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ibstubro's avatar

Anyone care to mark the passing of chef Paul Prudhomme, celebrity chef who took Cajun cookin' mainstream?

Asked by ibstubro (18717points) October 10th, 2015

In the 1980’s I worked in a restaurant specializing in the new American food craze, ‘Cajun’. A professional chef set the menu and we had what I believed was an innovative combination of Cajun food, seafood and pasta.

After problems with the chef, I became kitchen manager. That was a problem because I had no experience with Cajun food and there were no cookbooks. I began buying books with my own money. Imagine my surprise when I got Prudhomme’s book and discovered our ‘secret seasoning’ was Cajun Magic and that the blackening recipes, Turtle soup, etc. were just stolen from Prudhomme!

Even though I’ve gotten old enough to temper my tolerance for hot spices, I still long for a blackened chicken sandwich on crusty bread with sour cream, tomato and lettuce!

RIP Chef Prudhomme. You lived life with zest and brought a lot of spice to our culinary lives.

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6 Answers

jaytkay's avatar

I’m a Midwesterner and lived in New Orleans for a short time in the early 80s. This was long before the Internet and celebrity chefs.

Cajun food was truly exotic to me. My favorite experience was getting a bowl of gumbo with a crawfish poking its head up and staring at me. The waiter saw I was disconcerted. “He’s dead, you know. It’s like a shrimp. Eat it. Everybody does.”

Well, if everybody can do it, so can I.

Anyway, I moved back north. And Paul Prudhomme became famous and taught America about the wonderful food of Louisiana. And among my friends, I was a pioneer, who already knew about the “new” Cajun food.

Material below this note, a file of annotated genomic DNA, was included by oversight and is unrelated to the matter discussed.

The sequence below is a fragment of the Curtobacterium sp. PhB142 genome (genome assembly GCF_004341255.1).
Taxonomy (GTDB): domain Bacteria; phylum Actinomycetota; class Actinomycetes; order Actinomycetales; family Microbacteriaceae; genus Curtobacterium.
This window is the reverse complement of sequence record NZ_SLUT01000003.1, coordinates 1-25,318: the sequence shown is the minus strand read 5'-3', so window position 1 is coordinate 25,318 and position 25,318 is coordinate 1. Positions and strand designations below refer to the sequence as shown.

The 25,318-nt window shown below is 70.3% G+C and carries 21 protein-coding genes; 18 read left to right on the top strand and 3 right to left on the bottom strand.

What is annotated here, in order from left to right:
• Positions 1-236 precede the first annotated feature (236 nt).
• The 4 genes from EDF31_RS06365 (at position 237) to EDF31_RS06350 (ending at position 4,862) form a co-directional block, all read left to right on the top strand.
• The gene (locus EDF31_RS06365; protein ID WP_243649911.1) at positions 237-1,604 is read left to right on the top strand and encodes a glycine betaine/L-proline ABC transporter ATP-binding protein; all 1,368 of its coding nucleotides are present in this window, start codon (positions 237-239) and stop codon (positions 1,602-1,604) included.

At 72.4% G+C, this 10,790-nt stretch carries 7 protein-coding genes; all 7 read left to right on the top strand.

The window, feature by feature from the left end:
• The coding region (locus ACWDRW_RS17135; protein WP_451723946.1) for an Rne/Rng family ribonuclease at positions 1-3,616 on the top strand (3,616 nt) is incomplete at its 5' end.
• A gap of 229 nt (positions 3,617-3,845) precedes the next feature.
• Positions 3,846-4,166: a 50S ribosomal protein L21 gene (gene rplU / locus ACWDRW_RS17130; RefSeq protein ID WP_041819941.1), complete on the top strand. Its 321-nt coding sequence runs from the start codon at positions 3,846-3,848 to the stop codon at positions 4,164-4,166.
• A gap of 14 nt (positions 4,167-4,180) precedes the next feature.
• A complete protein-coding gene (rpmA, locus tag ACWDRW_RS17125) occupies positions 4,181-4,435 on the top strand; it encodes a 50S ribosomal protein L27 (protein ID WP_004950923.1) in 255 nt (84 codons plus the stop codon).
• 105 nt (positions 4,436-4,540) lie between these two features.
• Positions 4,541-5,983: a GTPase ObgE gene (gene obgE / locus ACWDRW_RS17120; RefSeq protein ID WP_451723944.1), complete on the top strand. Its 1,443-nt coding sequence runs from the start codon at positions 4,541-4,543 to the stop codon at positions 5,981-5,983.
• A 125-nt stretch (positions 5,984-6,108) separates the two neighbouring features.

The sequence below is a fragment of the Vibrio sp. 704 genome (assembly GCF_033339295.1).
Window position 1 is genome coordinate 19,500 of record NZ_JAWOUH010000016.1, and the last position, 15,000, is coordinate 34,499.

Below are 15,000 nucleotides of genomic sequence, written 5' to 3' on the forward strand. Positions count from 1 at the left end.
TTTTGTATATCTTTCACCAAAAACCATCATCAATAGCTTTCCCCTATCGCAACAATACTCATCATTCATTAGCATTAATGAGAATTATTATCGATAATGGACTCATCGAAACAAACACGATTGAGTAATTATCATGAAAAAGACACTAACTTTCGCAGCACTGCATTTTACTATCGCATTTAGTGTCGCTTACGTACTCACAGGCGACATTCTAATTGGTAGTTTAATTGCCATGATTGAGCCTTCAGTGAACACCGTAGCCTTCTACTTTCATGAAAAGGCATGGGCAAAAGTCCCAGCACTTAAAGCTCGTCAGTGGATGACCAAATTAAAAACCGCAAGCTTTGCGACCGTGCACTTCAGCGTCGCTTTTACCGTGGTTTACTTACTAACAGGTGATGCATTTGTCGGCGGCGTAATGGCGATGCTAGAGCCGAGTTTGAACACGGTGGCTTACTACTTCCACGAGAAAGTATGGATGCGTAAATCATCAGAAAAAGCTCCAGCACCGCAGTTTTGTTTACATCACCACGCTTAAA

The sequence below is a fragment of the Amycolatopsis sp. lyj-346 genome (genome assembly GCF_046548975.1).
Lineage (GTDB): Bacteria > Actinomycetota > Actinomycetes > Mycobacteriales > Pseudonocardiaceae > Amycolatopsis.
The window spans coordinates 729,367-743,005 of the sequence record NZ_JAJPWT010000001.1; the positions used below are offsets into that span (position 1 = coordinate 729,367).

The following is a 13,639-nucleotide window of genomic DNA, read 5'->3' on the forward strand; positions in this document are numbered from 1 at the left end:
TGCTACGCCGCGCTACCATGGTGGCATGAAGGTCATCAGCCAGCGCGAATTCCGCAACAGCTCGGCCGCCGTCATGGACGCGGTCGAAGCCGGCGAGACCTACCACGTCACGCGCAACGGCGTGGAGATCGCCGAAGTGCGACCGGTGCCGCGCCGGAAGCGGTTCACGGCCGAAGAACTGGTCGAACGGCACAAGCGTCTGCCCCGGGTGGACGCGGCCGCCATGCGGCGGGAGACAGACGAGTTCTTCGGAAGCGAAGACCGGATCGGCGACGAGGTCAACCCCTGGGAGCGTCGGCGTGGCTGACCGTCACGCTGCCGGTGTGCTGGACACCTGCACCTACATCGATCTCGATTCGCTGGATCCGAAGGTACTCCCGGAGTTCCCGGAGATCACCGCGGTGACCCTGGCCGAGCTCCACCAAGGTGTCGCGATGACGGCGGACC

So thanks, Paul! You gave a lot of joy to a lot of people!

ibstubro's avatar

Thanks, @jaytkay.
That reminds me that my uncle, too was enamored of Cajun food before it went mainstream. There was a restaurant in New Orleans he would call and they would cook him a batch of crawfish, pack them in styrofoam, and airmail them to St. Louis. He’d drive in, pick them up and arrive with them still warm in the container at his rural Missouri home. He didn’t live long into the Cajun craze, but he was a pioneer, too.

Prudhomme did bring a lot of pleasure to a lot of people, decades long and going strong.

jca's avatar

I remember my mom being really into Paul Prudhomme when his cookbooks came out (1970’s or 80’s). My grandfather was from Louisiana so that added to the appeal.

I was always amazed that he could live so long being so heavy.

keobooks's avatar

I’m gonna let you finish, but. Justin Wilson was the greatest Cajun chef of all time. All time.

ibstubro's avatar

Justin Wilson was very entertaining, @keobooks, but, honestly, I never knew anyone that actually tried hie recipes.
I was more familiar with Wilson’s personality, with Prudhomme’s food.

Just sayin.

Been missin you of late.

Tropical_Willie's avatar

Ger-ron-teed on Justin Wilson ! !

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